The pounds and pennies myth

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There’s a well-known phrase that’s often used when the topic of budgeting comes up: “Watch the pennies and the pounds will take care of themselves.”

It’s true that small expenses — a posh latte here and a takeaway there — do add up. But the outgoings that people really need to focus on are the major ones. In most cases, it’s what they spend on their homes and cars which has the biggest impact on how much money they have left at the end of each month.

In other words, it’s far more important look at the pounds (and the hundreds of pounds) you’re spending before the pennies.

But, as the financial writer Andrew Craig explains to Robin Powell in this video, the first step to taking control of your expenditure is to start a spreadsheet showing all the money you spend each month.

It doesn’t matter how big your income is; if there’s more money going out than you have coming in, you could be heading for trouble.



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Video transcript:

It’s well documented that, all over the world, levels of financial literacy need improving.

The good news is that, by investing a modest amount of time in researching this subject, you can improve your finances substantially.

Andrew Craig runs a financial education website called Plain English Finance. He was inspired to start it while working in the City of London.

Andrew says: “One of the things that really came home to me in doing that was, even people in the city had a really kind of bad nuts-and-bolts understanding of their personal finances. What is an ISA? What is a pension? What are stock markets? What’s inflation? What are interest rates?

“I started Plain English Finance as a sort of angry young man, as a reaction to that. And our guiding principle ever since I did that has really been to improve the financial affairs of as many people as we can.”

What then, according to Andrew, are the most important personal finance rules to follow?

He suggests there are two main ones.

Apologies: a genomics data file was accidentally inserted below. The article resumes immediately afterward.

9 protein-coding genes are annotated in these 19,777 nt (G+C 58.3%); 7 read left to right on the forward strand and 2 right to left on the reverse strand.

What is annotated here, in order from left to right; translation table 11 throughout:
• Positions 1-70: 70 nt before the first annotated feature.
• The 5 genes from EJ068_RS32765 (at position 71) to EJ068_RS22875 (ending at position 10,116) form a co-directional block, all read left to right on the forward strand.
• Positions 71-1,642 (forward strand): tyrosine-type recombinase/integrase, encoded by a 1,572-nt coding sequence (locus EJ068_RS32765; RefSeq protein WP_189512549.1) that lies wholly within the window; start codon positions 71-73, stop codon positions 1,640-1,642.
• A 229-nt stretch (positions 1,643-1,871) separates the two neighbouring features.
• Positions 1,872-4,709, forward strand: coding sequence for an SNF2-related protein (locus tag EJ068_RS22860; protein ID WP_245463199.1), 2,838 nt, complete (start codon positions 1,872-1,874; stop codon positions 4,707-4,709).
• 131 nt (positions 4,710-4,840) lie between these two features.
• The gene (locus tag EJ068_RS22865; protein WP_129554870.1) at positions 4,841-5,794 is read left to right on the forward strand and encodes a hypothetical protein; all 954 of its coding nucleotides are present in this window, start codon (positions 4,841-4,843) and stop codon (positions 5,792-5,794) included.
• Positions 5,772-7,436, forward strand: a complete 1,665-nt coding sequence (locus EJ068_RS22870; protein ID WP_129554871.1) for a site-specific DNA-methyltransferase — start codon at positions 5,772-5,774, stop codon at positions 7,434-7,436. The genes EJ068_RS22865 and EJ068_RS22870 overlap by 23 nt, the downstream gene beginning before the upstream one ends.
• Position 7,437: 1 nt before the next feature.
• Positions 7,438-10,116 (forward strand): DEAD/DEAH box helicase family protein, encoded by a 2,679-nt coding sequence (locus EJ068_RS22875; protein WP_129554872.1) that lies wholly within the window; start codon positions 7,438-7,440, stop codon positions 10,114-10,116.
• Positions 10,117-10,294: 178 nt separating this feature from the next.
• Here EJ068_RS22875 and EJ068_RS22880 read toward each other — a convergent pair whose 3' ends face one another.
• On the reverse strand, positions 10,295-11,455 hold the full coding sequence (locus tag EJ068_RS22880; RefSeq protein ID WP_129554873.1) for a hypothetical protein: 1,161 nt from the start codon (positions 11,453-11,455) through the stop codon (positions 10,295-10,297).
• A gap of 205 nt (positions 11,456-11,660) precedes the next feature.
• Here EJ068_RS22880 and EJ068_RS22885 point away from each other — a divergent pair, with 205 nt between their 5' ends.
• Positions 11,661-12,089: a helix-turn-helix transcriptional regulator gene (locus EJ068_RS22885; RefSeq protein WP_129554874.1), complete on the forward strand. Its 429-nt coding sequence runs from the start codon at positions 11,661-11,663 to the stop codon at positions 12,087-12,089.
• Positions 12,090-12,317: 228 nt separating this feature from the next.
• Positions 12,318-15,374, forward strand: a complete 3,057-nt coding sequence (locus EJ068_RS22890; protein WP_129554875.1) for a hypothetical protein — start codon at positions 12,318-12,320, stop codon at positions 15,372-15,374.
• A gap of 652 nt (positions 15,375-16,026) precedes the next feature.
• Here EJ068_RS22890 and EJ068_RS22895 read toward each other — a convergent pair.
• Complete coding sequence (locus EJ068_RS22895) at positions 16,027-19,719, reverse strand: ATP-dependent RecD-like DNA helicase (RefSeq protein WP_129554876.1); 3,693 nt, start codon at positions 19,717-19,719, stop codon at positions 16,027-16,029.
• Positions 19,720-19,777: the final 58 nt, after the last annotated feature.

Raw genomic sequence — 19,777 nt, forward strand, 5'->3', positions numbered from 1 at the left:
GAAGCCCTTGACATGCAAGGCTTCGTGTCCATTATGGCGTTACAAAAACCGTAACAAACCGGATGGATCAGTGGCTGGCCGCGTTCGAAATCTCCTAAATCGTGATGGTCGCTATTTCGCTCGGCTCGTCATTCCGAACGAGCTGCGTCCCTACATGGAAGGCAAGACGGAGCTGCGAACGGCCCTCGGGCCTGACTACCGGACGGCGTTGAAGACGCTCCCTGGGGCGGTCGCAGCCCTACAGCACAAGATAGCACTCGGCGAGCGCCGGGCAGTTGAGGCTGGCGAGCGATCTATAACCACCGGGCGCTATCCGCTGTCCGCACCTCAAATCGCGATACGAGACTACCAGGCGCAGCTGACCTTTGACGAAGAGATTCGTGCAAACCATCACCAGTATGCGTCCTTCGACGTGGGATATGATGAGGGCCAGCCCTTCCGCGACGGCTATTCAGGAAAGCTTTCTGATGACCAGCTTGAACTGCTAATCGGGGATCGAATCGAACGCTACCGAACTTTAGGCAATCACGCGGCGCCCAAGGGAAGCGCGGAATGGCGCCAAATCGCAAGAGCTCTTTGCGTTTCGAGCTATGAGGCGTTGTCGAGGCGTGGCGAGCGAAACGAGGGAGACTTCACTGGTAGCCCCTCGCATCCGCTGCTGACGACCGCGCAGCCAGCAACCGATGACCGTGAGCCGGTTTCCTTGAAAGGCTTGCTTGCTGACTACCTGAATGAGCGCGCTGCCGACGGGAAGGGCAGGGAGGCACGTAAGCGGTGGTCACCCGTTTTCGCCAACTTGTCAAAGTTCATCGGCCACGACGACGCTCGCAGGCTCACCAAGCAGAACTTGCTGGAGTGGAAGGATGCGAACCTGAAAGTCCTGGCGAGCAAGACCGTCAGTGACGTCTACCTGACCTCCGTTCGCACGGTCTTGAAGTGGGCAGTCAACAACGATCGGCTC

“Rule number one is: don’t spend more than a third of your income on your house — which is something that sounds a bit crazy to people these days because we’re so obsessed with homeownership in Britain — because rule number two is: you should basically always invest ten percent of your income in investment products that aren’t your house. And a lot of people, in spending vastly more of a third of their income on a roof over their head find that they then can’t afford to save and invest ten percent of their money in investments.”

Saving or investing ten percent of what you earn can be a challenge.

The best way to tackle it, says Andrew, is to start a spreadsheet showing all your monthly outgoings.

You should then focus on trying to reduce the biggest numbers.

Andrew says: “Rather than trying to save money on how many cappuccinos you buy everyday... or, you know, going to Lidl instead of Waitrose... which is all very laudable; actually, the single easiest way... there are two things that are very easy to change if you’re willing to live in a less fashionable neighbourhood and perhaps a slightly smaller house or flat, is — number one — the biggest number is invariably the roof over your head.

“And then the second one down the spreadsheet from that tends to be cars. Too many people... dare I be slightly sexist, particularly men, rush to buy a really flash, expensive car prematurely.”

For more tips on keeping your finances in shape, you can always visit Andrew Craig’s website.

You’ll find it at plainenglishfinance.co.uk.

Picture: Pawan Kawan via Unsplash